Senator Penny Wong, the Minister for Finance and Deregulation, has announced that the Federal Government will introduce the Not-for-Profit Sector Freedom to Advocate Bill 2013 (the “no gag clause” bill) in the next sitting of Parliament. This change is intended to remove any threat of Federal funding being stopped to NFPs that engage in advocacy. The announcement was made in a speech Senator Wong delivered on 4 March 2013 at the UnitingCare NFP Forum in Brisbane.

In September last year, the Federal Government announced that it will move to ban gag clauses in Commonwealth contracts with the NFP sector.1 It now looks like this will come to fruition with the recent announcement by Senator Wong.

‘Gag clauses’ refer to the condition placed on NFPs that in order to receive government funding the NFP will not engage in any advocacy for State and or Federal government change.

The Not-for-Profit Sector Freedom to Advocate Bill 2013 will remove all gag clauses from Commonwealth contracts with the NFP sector.

In her speech, Senator Wong said that the no gag clause bill “recognise and supports the independence of the not-for-profit sector and declares that your advocacy cannot be impinged upon by the Commonwealth”.

Senator Wong said that the Federal Government will write to State and Territory leaders asking them to match the Federal Government’s commitment to no gag clauses for the NFP sector. However, it remains to be seen whether other States and Territories will in fact do the same.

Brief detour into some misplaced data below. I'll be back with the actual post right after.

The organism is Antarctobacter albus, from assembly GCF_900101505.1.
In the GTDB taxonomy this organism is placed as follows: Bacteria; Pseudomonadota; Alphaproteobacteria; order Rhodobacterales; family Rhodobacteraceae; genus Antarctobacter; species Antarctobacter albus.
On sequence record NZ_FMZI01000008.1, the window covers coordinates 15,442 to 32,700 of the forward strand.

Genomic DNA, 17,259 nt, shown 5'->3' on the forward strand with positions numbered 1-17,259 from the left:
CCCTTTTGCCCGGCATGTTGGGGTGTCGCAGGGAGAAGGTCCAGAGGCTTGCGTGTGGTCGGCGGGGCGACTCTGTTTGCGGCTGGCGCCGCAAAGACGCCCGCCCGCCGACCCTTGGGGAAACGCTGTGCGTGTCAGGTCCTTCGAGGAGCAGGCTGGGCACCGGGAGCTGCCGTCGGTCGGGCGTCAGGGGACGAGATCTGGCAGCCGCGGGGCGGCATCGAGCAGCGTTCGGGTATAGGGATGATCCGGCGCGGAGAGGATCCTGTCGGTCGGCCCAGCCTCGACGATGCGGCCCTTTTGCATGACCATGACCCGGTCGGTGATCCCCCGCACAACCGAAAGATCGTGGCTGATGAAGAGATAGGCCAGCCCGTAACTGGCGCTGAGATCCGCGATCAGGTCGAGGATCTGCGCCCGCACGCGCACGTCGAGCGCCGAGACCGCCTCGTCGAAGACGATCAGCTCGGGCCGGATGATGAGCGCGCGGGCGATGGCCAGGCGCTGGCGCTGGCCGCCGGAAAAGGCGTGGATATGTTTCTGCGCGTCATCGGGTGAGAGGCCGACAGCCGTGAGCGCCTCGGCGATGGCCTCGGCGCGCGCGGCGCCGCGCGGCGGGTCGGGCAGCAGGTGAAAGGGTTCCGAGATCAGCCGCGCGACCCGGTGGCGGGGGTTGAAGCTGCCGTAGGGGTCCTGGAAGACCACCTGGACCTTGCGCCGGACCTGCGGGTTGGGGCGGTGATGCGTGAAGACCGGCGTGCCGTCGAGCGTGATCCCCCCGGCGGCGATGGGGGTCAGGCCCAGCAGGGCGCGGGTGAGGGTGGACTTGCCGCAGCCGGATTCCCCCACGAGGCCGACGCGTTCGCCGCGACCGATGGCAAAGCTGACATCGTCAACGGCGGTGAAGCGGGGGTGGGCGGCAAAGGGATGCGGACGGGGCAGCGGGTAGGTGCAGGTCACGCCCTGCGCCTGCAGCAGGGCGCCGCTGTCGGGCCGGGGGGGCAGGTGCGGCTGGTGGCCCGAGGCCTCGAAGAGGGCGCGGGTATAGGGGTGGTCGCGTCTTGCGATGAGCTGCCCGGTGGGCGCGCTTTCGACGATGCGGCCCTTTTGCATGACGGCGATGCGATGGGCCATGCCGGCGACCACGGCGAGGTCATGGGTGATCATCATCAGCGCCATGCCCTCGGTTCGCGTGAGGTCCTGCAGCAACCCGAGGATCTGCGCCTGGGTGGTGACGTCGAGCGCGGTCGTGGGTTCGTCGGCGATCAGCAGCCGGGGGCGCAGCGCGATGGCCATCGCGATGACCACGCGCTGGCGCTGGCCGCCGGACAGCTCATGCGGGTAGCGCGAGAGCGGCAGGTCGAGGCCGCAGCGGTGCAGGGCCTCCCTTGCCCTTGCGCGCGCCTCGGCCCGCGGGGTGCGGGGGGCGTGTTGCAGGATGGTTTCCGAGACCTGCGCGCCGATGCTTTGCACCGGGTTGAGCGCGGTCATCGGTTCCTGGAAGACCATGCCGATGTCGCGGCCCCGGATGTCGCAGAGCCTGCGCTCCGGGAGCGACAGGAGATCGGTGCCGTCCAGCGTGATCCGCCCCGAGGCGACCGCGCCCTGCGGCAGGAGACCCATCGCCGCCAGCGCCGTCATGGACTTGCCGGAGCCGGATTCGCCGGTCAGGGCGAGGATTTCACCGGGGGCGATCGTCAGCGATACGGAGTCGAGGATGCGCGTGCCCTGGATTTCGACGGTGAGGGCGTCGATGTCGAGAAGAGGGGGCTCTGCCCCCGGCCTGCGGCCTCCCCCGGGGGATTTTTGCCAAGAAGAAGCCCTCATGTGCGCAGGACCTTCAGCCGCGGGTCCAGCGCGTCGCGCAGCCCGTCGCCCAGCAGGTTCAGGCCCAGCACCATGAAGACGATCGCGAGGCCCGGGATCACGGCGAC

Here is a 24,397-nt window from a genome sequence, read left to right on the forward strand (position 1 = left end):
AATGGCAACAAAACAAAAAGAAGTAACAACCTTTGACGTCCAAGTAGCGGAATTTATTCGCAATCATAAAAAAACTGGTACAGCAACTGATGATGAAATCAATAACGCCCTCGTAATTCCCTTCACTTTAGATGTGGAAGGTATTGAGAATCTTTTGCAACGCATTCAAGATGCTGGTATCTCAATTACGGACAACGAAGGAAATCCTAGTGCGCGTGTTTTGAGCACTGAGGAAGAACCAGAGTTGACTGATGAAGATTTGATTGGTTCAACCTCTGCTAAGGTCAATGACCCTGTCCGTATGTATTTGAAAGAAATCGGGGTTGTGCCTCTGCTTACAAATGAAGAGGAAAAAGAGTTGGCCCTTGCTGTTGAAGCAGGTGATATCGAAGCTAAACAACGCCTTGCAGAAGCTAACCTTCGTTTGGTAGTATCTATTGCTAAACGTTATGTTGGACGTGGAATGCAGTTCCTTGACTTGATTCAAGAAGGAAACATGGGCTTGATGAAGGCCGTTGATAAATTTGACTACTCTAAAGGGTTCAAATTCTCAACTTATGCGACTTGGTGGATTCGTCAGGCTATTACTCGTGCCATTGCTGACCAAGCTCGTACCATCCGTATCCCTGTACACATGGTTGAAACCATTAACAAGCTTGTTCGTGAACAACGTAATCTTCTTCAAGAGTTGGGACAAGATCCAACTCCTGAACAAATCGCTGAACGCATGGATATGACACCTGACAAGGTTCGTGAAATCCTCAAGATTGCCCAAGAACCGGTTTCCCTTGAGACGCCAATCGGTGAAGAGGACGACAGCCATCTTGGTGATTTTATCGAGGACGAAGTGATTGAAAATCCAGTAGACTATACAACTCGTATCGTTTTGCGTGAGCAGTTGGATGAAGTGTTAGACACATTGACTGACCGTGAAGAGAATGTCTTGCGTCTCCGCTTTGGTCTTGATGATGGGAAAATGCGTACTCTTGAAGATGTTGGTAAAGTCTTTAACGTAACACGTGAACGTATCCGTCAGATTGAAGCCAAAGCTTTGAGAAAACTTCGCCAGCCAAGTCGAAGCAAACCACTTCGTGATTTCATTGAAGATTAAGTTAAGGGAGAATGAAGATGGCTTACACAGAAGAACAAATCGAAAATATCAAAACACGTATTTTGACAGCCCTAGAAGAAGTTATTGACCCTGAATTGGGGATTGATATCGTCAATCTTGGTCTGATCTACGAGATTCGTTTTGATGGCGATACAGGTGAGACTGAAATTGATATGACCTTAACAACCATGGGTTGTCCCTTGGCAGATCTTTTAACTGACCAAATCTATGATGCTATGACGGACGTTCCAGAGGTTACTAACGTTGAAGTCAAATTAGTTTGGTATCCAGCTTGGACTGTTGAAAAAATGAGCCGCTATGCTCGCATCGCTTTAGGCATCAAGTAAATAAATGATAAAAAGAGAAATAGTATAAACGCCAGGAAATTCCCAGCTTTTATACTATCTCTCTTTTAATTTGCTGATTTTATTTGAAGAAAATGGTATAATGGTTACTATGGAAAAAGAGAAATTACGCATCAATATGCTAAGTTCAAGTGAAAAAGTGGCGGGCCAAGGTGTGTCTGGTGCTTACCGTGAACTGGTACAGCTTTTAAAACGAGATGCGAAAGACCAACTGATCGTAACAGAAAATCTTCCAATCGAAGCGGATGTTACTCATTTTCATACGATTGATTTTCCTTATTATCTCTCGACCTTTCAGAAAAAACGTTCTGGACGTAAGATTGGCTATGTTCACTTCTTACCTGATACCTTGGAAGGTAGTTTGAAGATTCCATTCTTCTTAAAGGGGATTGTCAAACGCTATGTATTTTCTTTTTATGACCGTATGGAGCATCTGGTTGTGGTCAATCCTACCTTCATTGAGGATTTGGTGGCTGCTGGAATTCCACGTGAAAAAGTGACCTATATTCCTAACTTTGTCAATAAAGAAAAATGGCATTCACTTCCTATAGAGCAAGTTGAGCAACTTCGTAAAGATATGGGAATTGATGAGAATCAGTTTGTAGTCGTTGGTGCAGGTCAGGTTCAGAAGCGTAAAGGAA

Recent changes to the Commonwealth Grant Guidelines support the objectives of the no gag clause bill. Under the Commonwealth Grant Guidelines, government agencies must not use criteria in a grant application and selection processes or clauses in grant agreements which limits, prevents or bans NFPs from advocating on policy issues. The revised Commonwealth Grant Guidelines are to take effect from 1 June 2013.

How the changes may affect you

NFPs party to any government funding agreements should be aware of any limitations to their activities imposed under those agreements, including whether any gag clauses currently apply to that NFP.